HomeAnálisis De MercadoForexWeek ahead – China trade, RBA, Bank of Canada, Darktrace and Barratt...

Week ahead – China trade, RBA, Bank of Canada, Darktrace and Barratt developments results



China Trade and CPI (Aug) – 07/09 and 09/09 – Over the past few weeks China has taken several measures to help boost the economic prospects for its economy and has continued to do so on a piecemeal basis. From easing overseas travel restrictions to modest cuts to lending rates, concern has increased about the prospects for the Chinese economy. In July, the economy slipped into deflation after headline CPI fell from 0.2% in June to -0.3%. PPI, which has been in deflation since the end of last year improved slightly but still declined by -4.4%. This didn’t come across as a surprise given how poor the July trade numbers were. Markets had been expecting some poor numbers so expectations were low, however we still managed to see a surprise in that they were even worse than expected. The last 2 months of Q2 saw sharp declines in exports, with a -12.4% fall in June. There was little let-up in the July numbers with a bigger than expected decline of -14.5%, the worst performance since February 2020, with global demand remaining weak. Imports have been little better, with negative numbers every month this year, and July was no different with a decline of -12.4%, an even worse performance from June’s -6.8%, with all sectors of the economy showing weakness. As we look toward the August numbers, expectations are already low given the relatively low levels of support put forward by Chinese policymakers this past month and the concerns over the real estate sector. Expectations are for exports to decline by -7.8% and imports to decline by -8.8%.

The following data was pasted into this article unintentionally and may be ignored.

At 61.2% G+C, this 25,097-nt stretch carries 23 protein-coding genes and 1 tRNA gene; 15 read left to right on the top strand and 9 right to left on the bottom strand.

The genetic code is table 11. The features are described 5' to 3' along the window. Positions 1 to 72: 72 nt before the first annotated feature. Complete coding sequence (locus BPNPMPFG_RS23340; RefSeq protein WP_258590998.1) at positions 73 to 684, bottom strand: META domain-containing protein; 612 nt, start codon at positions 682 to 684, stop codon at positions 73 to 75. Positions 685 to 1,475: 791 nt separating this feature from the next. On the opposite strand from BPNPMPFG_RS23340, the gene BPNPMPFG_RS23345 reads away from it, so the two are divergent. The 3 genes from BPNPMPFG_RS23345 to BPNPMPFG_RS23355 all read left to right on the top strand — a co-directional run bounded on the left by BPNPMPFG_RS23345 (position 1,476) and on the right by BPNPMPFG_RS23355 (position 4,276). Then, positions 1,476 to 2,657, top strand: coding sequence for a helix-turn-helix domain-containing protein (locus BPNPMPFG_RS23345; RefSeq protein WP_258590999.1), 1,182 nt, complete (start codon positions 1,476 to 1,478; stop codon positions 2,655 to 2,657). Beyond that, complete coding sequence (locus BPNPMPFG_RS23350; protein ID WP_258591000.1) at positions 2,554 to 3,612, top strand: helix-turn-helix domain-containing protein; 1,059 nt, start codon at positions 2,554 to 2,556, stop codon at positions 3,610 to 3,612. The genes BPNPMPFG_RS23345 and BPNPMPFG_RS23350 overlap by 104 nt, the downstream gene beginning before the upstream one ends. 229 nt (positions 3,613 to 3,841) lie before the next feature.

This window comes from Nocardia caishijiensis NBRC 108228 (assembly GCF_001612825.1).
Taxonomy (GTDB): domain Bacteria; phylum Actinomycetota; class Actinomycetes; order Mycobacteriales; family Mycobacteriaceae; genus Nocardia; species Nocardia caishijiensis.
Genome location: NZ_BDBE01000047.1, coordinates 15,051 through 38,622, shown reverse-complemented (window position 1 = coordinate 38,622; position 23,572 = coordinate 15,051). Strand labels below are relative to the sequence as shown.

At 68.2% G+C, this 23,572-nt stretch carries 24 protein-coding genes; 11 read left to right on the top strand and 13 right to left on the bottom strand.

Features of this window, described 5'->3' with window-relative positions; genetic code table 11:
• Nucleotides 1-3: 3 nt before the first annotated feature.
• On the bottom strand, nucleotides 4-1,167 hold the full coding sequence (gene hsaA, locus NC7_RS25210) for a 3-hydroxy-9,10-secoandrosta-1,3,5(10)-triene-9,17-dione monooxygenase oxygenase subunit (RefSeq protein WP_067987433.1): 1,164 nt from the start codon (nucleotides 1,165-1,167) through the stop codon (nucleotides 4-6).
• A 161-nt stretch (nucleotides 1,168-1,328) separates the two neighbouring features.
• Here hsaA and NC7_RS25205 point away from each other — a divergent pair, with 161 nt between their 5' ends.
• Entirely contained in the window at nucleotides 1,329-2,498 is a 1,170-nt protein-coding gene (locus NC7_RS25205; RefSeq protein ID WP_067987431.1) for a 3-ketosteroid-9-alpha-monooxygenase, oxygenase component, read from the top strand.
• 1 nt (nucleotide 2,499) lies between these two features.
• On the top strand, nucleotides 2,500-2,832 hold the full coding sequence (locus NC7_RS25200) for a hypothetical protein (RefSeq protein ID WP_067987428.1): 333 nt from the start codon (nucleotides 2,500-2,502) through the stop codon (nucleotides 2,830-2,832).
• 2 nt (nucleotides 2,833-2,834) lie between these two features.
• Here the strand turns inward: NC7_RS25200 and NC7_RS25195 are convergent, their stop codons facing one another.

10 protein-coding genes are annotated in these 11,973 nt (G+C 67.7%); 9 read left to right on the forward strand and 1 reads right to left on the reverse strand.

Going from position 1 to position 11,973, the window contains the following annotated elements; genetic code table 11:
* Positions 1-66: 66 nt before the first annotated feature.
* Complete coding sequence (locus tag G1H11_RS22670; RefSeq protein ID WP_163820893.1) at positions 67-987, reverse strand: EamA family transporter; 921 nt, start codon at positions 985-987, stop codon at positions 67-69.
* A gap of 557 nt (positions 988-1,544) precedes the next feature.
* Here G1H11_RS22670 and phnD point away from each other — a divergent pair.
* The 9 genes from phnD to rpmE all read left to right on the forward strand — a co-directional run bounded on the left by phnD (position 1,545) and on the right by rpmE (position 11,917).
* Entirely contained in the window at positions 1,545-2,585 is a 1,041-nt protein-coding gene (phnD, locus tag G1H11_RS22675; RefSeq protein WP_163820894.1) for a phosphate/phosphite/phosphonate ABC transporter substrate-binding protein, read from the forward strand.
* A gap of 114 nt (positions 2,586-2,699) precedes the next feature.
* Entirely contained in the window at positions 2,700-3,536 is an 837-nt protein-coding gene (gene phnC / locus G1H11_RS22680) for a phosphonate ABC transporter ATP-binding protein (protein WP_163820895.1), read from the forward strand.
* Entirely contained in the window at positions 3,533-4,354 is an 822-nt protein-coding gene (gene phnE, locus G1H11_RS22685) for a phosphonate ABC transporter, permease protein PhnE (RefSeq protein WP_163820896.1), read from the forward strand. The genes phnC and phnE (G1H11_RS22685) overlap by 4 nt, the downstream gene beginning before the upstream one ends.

Services PMIs (Aug) – 05/09 – For most of this year it has been notable that services PMIs have managed to offset the weakness in manufacturing PMIs in the form of keeping economies afloat. The strength of the services sector has been a major factor behind the hawkishness of central banks in their efforts to contain inflation with prices in this sector proving to be much stickier than other areas of the economy. This thinking appears to be starting to shift after some poor flash PMI numbers a couple of weeks ago. These numbers saw after a sharp slide in services sector activity in both France and Germany during August to 46.7 and 47.3, with Italy and Spain also set to show a similar slowdown. The UK also saw a slide to 48.7, in a sign that higher prices were finally starting to constrain consumer spending. These numbers could well be the final piece of the puzzle when it comes to whether the ECB decides to pause its rate hiking cycle, even as August inflation saw an unwelcome tick higher.

RBA rate meeting – 05/09 – With China’s economy continuing to show little sign of improving the prospect of more rate hikes from the RBA seems a remote prospect. With rates at 4.10% and the RBA leaving rates unchanged at the last meeting, this week is set to see more of the same. August PMIs have slipped into contraction territory and the unemployment rate at 3.7% the RBA will be nervous about further tightening at a time when the last employment report saw 24.2k full time jobs lost. When part time roles are included that was a net loss of -14.6k jobs lost in July, although those losses were off the back of 107k new jobs added over May and June. Expectations are for no change to the current 4.10%.

Bank of Canada rate meeting – 06/09 – Since the Bank of Canada last raised rates back in June, the headline rate has remained at 5%. At the last set of jobs numbers, the Canadian economy saw a net decline of -6.4k jobs, with most of those jobs lost being part-time in nature. The unemployment rate edged up to 5.5% and the highest level since January 2022. With wage growth at 5% and the economy growing at 0.3% in June the increase in rates is slowly acting as a brake on the Canadian economy with consumer spending slowing to stall speed over the last couple of months. With the central bank saying that inflation is unlikely to return to target until 2025, no changes are expected to the 5% base rate.